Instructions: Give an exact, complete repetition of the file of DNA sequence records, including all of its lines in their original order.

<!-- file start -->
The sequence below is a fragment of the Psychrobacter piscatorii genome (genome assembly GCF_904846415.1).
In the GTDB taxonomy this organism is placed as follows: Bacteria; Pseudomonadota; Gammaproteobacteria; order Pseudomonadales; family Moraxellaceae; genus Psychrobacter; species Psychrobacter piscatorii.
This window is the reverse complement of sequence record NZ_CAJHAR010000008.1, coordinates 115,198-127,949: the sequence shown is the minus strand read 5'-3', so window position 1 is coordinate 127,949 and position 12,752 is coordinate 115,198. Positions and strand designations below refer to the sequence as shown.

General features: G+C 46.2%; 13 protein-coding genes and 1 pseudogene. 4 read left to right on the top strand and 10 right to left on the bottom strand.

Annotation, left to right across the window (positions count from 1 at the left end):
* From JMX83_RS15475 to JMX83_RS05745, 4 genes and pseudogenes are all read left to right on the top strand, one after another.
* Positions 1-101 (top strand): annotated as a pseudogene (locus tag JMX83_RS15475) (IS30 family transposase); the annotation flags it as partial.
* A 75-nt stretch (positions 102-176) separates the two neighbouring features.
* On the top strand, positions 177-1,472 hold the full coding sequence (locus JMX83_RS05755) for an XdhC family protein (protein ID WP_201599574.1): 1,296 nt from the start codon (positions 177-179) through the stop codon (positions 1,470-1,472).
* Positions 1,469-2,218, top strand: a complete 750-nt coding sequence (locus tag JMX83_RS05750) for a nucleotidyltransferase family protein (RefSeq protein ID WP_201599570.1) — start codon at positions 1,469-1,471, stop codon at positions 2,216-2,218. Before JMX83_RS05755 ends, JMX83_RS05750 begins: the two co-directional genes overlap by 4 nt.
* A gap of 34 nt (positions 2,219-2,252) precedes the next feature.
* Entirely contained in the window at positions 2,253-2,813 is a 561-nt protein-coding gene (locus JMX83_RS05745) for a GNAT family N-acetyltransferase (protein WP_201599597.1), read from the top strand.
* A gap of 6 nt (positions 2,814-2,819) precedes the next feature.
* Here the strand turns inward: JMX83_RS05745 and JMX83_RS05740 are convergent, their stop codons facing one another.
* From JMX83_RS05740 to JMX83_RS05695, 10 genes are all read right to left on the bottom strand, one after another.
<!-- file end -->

The sequence below is a fragment of the Psychrobacter piscatorii genome (genome assembly GCF_904846415.1).
In the GTDB taxonomy this organism is placed as follows: Bacteria; Pseudomonadota; Gammaproteobacteria; order Pseudomonadales; family Moraxellaceae; genus Psychrobacter; species Psychrobacter piscatorii.
This window is the reverse complement of sequence record NZ_CAJHAR010000008.1, coordinates 115,198-127,949: the sequence shown is the minus strand read 5'-3', so window position 1 is coordinate 127,949 and position 12,752 is coordinate 115,198. Positions and strand designations below refer to the sequence as shown.

General features: G+C 46.2%; 13 protein-coding genes and 1 pseudogene. 4 read left to right on the top strand and 10 right to left on the bottom strand.

Annotation, left to right across the window (positions count from 1 at the left end):
* From JMX83_RS15475 to JMX83_RS05745, 4 genes and pseudogenes are all read left to right on the top strand, one after another.
* Positions 1-101 (top strand): annotated as a pseudogene (locus tag JMX83_RS15475) (IS30 family transposase); the annotation flags it as partial.
* A 75-nt stretch (positions 102-176) separates the two neighbouring features.
* On the top strand, positions 177-1,472 hold the full coding sequence (locus JMX83_RS05755) for an XdhC family protein (protein ID WP_201599574.1): 1,296 nt from the start codon (positions 177-179) through the stop codon (positions 1,470-1,472).
* Positions 1,469-2,218, top strand: a complete 750-nt coding sequence (locus tag JMX83_RS05750) for a nucleotidyltransferase family protein (RefSeq protein ID WP_201599570.1) — start codon at positions 1,469-1,471, stop codon at positions 2,216-2,218. Before JMX83_RS05755 ends, JMX83_RS05750 begins: the two co-directional genes overlap by 4 nt.
* A gap of 34 nt (positions 2,219-2,252) precedes the next feature.
* Entirely contained in the window at positions 2,253-2,813 is a 561-nt protein-coding gene (locus JMX83_RS05745) for a GNAT family N-acetyltransferase (protein WP_201599597.1), read from the top strand.
* A gap of 6 nt (positions 2,814-2,819) precedes the next feature.
* Here the strand turns inward: JMX83_RS05745 and JMX83_RS05740 are convergent, their stop codons facing one another.
* From JMX83_RS05740 to JMX83_RS05695, 10 genes are all read right to left on the bottom strand, one after another.